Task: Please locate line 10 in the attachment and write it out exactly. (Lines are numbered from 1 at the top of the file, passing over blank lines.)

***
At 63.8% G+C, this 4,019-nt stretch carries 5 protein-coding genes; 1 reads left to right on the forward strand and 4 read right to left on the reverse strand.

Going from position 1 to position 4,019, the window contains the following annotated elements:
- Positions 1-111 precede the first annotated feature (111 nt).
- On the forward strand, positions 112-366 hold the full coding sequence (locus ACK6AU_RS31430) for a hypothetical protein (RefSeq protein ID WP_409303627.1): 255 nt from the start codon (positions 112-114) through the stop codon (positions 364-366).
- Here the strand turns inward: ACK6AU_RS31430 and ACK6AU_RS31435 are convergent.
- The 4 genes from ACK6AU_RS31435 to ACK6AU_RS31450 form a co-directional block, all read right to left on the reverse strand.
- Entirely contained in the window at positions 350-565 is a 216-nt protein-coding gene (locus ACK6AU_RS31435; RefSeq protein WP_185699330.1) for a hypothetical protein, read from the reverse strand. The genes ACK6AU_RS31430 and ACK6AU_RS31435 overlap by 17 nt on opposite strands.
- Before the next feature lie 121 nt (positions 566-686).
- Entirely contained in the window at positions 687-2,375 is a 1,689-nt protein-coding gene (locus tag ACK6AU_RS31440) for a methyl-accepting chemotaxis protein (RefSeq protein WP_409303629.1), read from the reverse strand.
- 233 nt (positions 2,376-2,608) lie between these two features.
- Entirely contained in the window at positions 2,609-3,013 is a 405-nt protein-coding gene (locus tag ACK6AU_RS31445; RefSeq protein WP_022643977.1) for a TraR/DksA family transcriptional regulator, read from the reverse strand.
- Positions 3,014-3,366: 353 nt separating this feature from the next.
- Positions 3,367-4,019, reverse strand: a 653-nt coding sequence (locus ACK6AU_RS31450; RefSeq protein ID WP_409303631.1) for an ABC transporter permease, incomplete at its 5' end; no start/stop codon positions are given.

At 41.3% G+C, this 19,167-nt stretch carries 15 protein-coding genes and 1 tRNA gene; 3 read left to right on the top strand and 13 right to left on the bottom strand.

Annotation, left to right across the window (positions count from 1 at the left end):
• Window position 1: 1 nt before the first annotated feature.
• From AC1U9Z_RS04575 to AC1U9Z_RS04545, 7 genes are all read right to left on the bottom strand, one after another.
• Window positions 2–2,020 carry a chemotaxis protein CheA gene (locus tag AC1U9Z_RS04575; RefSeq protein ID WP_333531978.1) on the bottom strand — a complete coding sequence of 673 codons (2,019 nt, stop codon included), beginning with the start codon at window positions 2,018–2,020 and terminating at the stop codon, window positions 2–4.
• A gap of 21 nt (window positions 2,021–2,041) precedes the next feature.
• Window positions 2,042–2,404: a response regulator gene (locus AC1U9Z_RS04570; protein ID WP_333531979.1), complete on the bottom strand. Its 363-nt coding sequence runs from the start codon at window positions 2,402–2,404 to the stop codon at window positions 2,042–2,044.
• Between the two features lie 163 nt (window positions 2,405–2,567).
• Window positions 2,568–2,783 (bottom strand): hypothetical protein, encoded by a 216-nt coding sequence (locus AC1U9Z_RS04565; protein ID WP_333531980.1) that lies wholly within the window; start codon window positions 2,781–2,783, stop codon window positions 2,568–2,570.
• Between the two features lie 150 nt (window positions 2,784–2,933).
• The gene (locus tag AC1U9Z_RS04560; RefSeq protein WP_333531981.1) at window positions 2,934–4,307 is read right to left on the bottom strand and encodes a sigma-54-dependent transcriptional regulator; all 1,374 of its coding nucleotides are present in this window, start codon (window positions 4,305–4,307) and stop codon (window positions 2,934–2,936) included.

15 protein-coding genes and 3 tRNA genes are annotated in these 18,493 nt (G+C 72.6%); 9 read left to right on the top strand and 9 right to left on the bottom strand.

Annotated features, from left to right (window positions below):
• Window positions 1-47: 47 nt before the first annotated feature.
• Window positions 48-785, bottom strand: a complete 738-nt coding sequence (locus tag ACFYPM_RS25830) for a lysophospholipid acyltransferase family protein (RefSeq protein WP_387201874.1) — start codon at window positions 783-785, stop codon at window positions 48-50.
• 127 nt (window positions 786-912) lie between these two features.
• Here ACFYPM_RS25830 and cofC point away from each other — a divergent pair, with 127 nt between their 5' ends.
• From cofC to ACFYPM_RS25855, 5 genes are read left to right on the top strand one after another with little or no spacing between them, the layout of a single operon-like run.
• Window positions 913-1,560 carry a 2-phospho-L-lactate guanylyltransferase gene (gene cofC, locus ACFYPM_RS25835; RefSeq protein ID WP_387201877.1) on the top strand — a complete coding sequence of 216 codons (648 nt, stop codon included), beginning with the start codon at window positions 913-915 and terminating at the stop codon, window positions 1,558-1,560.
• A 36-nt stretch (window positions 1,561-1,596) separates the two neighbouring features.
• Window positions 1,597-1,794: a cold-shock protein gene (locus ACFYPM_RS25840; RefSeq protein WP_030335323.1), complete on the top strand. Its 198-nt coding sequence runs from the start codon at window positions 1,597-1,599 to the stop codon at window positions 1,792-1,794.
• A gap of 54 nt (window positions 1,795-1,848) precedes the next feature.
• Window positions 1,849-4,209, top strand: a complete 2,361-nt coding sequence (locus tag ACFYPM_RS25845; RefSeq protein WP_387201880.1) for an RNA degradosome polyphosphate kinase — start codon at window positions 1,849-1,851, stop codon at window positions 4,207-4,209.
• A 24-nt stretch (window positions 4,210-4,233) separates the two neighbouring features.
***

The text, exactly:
- 233 nt (positions 2,376-2,608) lie between these two features.